This Note argues that fee limitations deprive indigent defendants of their right to effective assistance of counsel. Part I of this Note reviews state court decisions that address Sixth Amendment challenges to fee limitations, yet fail to address the broader concerns about the appointed counsel system. Part II considers the inherent disincentives and burdens fee limitations impose on attorneys and suggests that the limits threaten the indigent accused's right to effective assistance of counsel. A comparison of the fee limitations and the time required to prepare and try a capital case reveals the gross inadequacy of statutory fee provisions. In Part III, this Note argues that, under the current system, the attorney's duty as an officer of the court and the pro bono obligation are improperly invoked in defense of the fee limitations. This Note concludes that the state should shoulder the burden of indigent representation in capital litigation as an essential cost of the criminal justice system.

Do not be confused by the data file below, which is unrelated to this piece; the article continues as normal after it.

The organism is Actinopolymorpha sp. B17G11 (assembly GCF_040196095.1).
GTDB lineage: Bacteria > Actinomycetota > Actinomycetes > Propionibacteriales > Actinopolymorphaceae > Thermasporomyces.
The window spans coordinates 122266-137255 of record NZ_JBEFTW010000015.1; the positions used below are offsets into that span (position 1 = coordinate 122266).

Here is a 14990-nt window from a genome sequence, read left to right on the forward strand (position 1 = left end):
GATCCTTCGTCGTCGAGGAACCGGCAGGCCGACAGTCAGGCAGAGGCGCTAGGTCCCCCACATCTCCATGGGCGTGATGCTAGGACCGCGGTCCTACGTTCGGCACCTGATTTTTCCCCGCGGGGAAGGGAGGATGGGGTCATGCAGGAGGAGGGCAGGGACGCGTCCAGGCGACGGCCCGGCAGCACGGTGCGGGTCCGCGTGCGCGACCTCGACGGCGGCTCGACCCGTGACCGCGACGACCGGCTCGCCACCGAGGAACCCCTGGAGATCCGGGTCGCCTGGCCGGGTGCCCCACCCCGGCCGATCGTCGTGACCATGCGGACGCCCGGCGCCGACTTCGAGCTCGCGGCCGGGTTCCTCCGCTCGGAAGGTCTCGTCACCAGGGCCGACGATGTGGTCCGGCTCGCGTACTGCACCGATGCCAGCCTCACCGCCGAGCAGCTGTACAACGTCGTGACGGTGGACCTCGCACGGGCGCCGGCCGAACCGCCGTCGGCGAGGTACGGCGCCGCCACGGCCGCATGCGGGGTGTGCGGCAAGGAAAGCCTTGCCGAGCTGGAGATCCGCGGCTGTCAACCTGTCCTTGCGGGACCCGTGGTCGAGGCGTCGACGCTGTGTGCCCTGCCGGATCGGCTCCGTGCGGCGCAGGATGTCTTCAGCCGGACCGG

Albert L. Vreeland II,
The Breath of the Unfee'd Lawyer: Statutory Fee Limitations and Ineffective Assistance of Counsel in Capital Litigation,
Mich. L. Rev.
Available at: https://repository.law.umich.edu/mlr/vol90/iss3/5